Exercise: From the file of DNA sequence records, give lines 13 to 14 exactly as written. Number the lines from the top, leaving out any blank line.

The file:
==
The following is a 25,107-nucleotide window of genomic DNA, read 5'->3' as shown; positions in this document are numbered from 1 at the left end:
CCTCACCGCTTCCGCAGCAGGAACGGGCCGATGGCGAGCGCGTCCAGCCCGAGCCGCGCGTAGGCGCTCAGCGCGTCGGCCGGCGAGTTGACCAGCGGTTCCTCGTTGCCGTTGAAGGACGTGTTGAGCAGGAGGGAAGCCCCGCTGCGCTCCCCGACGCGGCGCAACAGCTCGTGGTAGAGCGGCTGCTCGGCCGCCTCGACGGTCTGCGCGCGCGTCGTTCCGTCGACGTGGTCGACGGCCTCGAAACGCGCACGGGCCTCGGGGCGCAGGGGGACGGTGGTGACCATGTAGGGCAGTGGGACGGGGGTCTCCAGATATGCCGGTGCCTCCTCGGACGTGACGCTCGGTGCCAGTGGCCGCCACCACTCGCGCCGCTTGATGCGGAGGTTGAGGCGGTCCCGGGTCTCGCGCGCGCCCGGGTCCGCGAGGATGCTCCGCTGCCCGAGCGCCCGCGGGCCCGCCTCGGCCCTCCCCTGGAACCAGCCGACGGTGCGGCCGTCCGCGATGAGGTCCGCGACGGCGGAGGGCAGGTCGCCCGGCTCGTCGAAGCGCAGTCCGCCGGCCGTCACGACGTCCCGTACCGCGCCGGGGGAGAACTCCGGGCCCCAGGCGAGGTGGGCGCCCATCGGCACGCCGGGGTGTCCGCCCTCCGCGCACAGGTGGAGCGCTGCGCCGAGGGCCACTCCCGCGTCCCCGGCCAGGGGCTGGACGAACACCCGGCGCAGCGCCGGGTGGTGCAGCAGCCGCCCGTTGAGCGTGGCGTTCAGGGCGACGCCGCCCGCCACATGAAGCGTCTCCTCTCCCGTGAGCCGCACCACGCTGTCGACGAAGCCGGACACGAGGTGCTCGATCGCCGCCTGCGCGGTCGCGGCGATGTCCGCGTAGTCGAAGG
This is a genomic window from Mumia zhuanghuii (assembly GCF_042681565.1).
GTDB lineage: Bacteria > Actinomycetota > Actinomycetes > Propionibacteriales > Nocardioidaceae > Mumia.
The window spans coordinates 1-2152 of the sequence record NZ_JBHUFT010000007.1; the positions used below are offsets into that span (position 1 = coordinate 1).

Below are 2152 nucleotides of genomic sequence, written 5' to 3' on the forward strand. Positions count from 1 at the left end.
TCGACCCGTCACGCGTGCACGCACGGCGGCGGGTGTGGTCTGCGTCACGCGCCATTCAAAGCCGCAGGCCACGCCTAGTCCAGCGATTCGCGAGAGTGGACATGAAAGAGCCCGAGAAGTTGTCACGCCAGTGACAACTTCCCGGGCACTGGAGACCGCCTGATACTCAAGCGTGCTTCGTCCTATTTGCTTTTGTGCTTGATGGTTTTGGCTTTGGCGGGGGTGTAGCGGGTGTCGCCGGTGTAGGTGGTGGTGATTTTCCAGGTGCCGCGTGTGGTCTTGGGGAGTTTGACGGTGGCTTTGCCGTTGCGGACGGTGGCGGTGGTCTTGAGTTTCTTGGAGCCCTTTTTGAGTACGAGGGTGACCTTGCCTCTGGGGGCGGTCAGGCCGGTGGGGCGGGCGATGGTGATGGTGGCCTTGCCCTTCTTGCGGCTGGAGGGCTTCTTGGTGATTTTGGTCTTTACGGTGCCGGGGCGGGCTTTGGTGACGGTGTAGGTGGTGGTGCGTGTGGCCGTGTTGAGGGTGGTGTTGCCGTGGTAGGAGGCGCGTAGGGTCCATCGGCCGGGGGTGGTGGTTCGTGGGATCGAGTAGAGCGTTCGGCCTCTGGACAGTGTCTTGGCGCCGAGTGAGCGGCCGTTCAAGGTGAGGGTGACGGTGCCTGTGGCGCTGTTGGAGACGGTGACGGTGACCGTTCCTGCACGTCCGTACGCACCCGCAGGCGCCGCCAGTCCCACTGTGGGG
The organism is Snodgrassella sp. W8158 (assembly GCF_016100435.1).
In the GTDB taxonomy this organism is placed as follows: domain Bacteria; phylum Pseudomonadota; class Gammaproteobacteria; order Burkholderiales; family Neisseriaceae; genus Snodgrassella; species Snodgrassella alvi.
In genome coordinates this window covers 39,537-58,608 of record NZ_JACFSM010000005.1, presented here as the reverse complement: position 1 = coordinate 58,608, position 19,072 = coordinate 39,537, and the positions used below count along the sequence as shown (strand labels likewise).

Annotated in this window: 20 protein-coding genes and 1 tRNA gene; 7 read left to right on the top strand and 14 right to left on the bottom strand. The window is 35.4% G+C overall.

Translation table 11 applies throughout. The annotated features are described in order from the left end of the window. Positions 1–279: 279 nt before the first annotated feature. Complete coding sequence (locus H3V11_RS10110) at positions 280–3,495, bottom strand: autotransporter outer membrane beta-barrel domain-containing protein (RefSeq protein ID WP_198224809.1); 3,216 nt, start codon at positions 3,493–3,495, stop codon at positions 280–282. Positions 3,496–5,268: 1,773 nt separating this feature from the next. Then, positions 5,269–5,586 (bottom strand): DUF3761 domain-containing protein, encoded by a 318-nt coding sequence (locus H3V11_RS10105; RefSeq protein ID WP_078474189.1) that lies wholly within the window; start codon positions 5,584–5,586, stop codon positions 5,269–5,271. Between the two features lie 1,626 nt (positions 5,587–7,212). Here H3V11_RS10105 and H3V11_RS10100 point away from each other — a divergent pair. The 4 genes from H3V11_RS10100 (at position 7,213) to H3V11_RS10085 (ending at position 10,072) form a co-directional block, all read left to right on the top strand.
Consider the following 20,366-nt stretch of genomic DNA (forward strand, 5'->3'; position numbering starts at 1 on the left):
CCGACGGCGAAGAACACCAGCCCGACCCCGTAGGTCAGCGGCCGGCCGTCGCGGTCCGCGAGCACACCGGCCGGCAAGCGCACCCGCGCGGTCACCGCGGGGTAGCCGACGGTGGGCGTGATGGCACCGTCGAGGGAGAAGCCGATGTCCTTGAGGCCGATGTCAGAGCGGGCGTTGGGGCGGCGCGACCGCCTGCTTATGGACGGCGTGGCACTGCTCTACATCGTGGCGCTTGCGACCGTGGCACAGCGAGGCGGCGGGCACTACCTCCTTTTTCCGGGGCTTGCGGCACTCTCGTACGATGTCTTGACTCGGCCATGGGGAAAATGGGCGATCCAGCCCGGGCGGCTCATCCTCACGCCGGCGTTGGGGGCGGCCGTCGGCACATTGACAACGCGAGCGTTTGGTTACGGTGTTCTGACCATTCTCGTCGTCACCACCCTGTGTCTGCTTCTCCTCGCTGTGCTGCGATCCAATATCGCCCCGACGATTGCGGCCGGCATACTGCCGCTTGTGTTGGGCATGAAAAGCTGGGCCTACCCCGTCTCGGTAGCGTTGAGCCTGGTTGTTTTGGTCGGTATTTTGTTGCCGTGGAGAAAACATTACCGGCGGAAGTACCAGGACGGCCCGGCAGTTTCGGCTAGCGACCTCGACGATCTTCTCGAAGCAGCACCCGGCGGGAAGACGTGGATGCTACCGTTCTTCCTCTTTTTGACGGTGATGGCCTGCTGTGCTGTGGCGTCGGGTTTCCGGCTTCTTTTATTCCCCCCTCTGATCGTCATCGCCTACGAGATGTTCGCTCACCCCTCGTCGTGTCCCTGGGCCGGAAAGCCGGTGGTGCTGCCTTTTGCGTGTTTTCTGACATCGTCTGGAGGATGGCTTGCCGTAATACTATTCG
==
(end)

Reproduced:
Consider the following 20,366-nt stretch of genomic DNA (forward strand, 5'->3'; position numbering starts at 1 on the left):
CCGACGGCGAAGAACACCAGCCCGACCCCGTAGGTCAGCGGCCGGCCGTCGCGGTCCGCGAGCACACCGGCCGGCAAGCGCACCCGCGCGGTCACCGCGGGGTAGCCGACGGTGGGCGTGATGGCACCGTCGAGGGAGAAGCCGATGTCCTTGAGGCCGATGTCAGAGCGGGCGTTGGGGCGGCGCGACCGCCTGCTTATGGACGGCGTGGCACTGCTCTACATCGTGGCGCTTGCGACCGTGGCACAGCGAGGCGGCGGGCACTACCTCCTTTTTCCGGGGCTTGCGGCACTCTCGTACGATGTCTTGACTCGGCCATGGGGAAAATGGGCGATCCAGCCCGGGCGGCTCATCCTCACGCCGGCGTTGGGGGCGGCCGTCGGCACATTGACAACGCGAGCGTTTGGTTACGGTGTTCTGACCATTCTCGTCGTCACCACCCTGTGTCTGCTTCTCCTCGCTGTGCTGCGATCCAATATCGCCCCGACGATTGCGGCCGGCATACTGCCGCTTGTGTTGGGCATGAAAAGCTGGGCCTACCCCGTCTCGGTAGCGTTGAGCCTGGTTGTTTTGGTCGGTATTTTGTTGCCGTGGAGAAAACATTACCGGCGGAAGTACCAGGACGGCCCGGCAGTTTCGGCTAGCGACCTCGACGATCTTCTCGAAGCAGCACCCGGCGGGAAGACGTGGATGCTACCGTTCTTCCTCTTTTTGACGGTGATGGCCTGCTGTGCTGTGGCGTCGGGTTTCCGGCTTCTTTTATTCCCCCCTCTGATCGTCATCGCCTACGAGATGTTCGCTCACCCCTCGTCGTGTCCCTGGGCCGGAAAGCCGGTGGTGCTGCCTTTTGCGTGTTTTCTGACATCGTCTGGAGGATGGCTTGCCGTAATACTATTCG